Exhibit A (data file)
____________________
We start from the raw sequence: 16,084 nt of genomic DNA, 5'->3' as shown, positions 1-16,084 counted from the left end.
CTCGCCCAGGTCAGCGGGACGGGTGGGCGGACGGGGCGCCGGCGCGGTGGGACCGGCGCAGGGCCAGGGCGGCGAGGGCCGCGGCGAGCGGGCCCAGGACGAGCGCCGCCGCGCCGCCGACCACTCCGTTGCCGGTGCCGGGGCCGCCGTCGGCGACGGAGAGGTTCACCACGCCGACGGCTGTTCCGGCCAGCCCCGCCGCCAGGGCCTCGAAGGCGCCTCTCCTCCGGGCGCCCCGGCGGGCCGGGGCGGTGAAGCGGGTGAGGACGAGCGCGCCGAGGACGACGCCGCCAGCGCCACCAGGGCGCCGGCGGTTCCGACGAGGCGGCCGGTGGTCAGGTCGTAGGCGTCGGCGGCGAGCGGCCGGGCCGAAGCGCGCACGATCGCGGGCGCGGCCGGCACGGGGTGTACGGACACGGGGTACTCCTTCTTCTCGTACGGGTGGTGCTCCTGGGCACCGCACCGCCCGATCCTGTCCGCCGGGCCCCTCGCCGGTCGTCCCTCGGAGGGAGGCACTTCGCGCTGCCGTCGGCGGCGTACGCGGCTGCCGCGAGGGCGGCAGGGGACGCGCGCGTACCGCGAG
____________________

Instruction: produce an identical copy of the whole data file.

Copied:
We start from the raw sequence: 16,084 nt of genomic DNA, 5'->3' as shown, positions 1-16,084 counted from the left end.
CTCGCCCAGGTCAGCGGGACGGGTGGGCGGACGGGGCGCCGGCGCGGTGGGACCGGCGCAGGGCCAGGGCGGCGAGGGCCGCGGCGAGCGGGCCCAGGACGAGCGCCGCCGCGCCGCCGACCACTCCGTTGCCGGTGCCGGGGCCGCCGTCGGCGACGGAGAGGTTCACCACGCCGACGGCTGTTCCGGCCAGCCCCGCCGCCAGGGCCTCGAAGGCGCCTCTCCTCCGGGCGCCCCGGCGGGCCGGGGCGGTGAAGCGGGTGAGGACGAGCGCGCCGAGGACGACGCCGCCAGCGCCACCAGGGCGCCGGCGGTTCCGACGAGGCGGCCGGTGGTCAGGTCGTAGGCGTCGGCGGCGAGCGGCCGGGCCGAAGCGCGCACGATCGCGGGCGCGGCCGGCACGGGGTGTACGGACACGGGGTACTCCTTCTTCTCGTACGGGTGGTGCTCCTGGGCACCGCACCGCCCGATCCTGTCCGCCGGGCCCCTCGCCGGTCGTCCCTCGGAGGGAGGCACTTCGCGCTGCCGTCGGCGGCGTACGCGGCTGCCGCGAGGGCGGCAGGGGACGCGCGCGTACCGCGAG